Pregnancy-related COVID-19 infection is associated with a higher risk of negative consequences.


Pregnancy-related COVID-19 infection is associated with a higher risk of negative consequences.

A research article from the American College of Cardiology Cardiovascular Disease in Women Committee found that COVID-19 infection in pregnant women is linked to a higher risk of unfavourable outcomes than in women who are not pregnant. The cardiovascular care team must be attentive when monitoring pregnant women with COVID-19 because to the cardiovascular consequences, which include heart attack, arrhythmias, heart failure, and long-term symptoms that can be difficult to distinguish from other cardiac issues of pregnancy.

In particular, in some high-risk populations, awareness of cardiovascular consequences grew as COVID-19 incidence increased globally. Up to 12% of patients are thought to experience heart attacks. The Centers for Disease Control and Prevention (CDC) discovered that pregnant women have a higher risk of negative outcomes with COVID-19 than non-pregnant women of reproductive age, including severe infection (10%), ICU admission (4%), mechanical ventilation (3%) and use of ECMO hemodynamic support (0.2%). The risk of serious infection was further elevated in pregnant patients with advanced maternal age, high body mass index, or other pre-existing diseases including chronic hypertension, pre-eclampsia, or pre-existing diabetes.

Pregnant COVID-19 patients had a greater risk of stillbirth and preterm birth than pregnant women without the virus. In total, 33% of babies born to COVID-19 patients were placed in the neonatal intensive care unit. There are no more discrepancies in the perinatal outcomes.

Significant racial discrepancies in COVID-19 patient outcomes for pregnant women were discovered in a study that was focused on the US. Non-Hispanic Black women made up 14.1% of the research group, yet they were responsible for 26.5% of all deaths related to pregnancy. In Hispanic women with COVID-19, pregnancy was linked to a 2.4-fold increased risk of death, while pregnant Asian and Native Hawaiian/Pacific Islanders had some of the highest rates of ICU hospitalizations.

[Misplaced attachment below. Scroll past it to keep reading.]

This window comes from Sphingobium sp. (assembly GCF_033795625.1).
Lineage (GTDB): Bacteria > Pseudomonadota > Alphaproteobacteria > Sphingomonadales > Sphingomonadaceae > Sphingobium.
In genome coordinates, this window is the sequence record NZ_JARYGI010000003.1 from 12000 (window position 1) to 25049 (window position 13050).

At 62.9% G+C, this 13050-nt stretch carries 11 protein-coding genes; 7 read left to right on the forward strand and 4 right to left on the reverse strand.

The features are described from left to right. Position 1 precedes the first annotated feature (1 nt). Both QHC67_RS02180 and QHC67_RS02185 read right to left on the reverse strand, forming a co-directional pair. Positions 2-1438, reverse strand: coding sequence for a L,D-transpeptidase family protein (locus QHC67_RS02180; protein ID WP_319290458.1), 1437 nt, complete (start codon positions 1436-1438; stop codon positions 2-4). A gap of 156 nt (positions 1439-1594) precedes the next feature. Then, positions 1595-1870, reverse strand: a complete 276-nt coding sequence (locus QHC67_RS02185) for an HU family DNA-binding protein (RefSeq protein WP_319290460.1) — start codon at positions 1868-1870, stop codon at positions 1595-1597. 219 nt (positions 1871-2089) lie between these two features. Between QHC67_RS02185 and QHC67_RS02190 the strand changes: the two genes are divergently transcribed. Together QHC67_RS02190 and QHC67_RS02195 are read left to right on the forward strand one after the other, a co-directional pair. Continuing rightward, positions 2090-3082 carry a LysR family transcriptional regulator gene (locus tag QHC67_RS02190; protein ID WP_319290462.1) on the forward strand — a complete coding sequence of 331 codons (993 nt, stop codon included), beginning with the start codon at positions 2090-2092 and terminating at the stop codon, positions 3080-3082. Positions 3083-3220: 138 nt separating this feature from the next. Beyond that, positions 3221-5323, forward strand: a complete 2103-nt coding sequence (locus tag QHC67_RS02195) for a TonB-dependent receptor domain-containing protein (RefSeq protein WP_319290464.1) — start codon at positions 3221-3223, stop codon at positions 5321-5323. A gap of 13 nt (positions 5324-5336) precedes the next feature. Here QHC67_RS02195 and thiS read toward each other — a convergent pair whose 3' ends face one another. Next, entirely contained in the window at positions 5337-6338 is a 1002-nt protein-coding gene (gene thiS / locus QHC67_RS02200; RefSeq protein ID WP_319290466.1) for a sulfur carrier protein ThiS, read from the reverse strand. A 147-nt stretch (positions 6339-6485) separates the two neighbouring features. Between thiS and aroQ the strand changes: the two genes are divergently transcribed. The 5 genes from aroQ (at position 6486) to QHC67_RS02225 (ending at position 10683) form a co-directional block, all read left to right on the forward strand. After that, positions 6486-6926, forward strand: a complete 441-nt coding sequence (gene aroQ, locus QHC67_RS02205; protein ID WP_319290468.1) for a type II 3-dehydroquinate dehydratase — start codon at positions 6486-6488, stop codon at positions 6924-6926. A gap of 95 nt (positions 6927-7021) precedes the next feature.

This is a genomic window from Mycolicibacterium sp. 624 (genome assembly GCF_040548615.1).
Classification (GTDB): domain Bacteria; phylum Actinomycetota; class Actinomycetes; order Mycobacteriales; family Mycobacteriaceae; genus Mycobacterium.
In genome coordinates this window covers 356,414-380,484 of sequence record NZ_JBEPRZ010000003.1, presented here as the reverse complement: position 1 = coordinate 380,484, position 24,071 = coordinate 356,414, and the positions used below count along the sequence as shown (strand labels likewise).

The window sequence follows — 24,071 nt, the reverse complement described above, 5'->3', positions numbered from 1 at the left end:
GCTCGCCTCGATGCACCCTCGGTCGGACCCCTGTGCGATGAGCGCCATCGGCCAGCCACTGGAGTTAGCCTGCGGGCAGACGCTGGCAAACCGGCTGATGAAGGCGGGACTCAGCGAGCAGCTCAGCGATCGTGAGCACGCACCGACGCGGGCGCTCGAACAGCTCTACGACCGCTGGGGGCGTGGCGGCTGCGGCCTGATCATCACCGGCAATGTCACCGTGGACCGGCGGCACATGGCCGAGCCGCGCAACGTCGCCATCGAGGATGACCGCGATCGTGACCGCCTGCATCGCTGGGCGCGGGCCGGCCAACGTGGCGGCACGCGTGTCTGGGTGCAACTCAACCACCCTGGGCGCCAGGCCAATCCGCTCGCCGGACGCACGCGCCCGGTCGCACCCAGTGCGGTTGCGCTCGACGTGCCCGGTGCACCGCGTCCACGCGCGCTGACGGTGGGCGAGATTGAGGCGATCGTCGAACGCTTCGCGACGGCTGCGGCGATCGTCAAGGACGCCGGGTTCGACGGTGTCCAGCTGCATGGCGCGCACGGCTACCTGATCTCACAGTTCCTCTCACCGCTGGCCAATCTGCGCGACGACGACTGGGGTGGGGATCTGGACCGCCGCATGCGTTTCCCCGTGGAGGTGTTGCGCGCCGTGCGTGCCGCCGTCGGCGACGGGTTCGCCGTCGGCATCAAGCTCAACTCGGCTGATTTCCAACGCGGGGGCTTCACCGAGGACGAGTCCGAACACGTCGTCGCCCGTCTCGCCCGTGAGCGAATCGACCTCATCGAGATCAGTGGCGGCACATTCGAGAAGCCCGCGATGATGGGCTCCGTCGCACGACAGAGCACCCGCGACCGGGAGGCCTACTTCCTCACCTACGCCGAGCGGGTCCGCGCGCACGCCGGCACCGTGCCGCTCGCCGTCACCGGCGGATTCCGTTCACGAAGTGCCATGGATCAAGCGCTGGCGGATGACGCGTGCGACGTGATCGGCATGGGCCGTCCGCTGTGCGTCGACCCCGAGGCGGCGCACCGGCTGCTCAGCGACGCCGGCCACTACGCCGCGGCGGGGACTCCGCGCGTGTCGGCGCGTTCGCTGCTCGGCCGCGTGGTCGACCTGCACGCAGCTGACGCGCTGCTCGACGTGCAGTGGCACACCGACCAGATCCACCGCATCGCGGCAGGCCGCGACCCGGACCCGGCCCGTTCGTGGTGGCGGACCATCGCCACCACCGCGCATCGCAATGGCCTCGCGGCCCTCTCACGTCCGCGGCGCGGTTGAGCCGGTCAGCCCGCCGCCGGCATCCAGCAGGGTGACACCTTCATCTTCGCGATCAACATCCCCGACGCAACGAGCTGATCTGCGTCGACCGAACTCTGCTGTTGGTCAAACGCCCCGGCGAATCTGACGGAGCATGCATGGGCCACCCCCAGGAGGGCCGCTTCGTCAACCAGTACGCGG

The authors claim that the low vaccination rate among pregnant women in comparison to other groups is one factor contributing to the higher risk of cardiovascular problems. In a recent study of more than 130,000 pregnant people, more than 75 percent of those who needed hospital admission required critical care, and all fetal deaths happened in unvaccinated women as opposed to those who had received vaccinations.

The risks of a severe COVID-19 infection, including ICU hospitalizations, cardiac problems, the requirement for critical care, and patient or fetus mortality, are increased in pregnant women. Unfortunately, pregnant women have not gotten their vaccinations as quickly as other populations. The information at hand supports pregnant vaccination with a favourable safety profile and protective transmission to newborns. Pregnancy vaccination is advised by the CDC, American College of Obstetrics and Gynecology, Society of Maternal-Fetal Medicine, and others. I think our patients should support this recommendation.

Given the overlap of COVID-19 symptoms, cardiovascular illness, and pregnancy, the care of cardiac problems and diagnosis in pregnant COVID-19 patients might be complex. The timing of presentation and imaging findings, according to the authors, may aid in differentiating and establishing a diagnosis. During pregnancy and lactation, medical therapy may also need to be modified by clinicians.

According to the authors, managing cardiac complications in COVID-19 pregnant patients necessitates assembling a "Pregnancy Heart Team" to provide the best possible care. Depending on the type of complication, stage of pregnancy, and level of infection, this team may include medical professionals experienced in high-risk pregnancies, obstetric anesthesia, cardiology, critical care, and neonatal care.

Despite calls to include pregnant people, Briller claimed that the inability to include pregnant women in clinical studies hinders the recognition of cardiovascular complications. Because there isn’t enough research on the safety and effectiveness of treatments during pregnancy, women "may be undertreated or insufficiently treated or, conversely, exposed to treatments whose safety is unknown.

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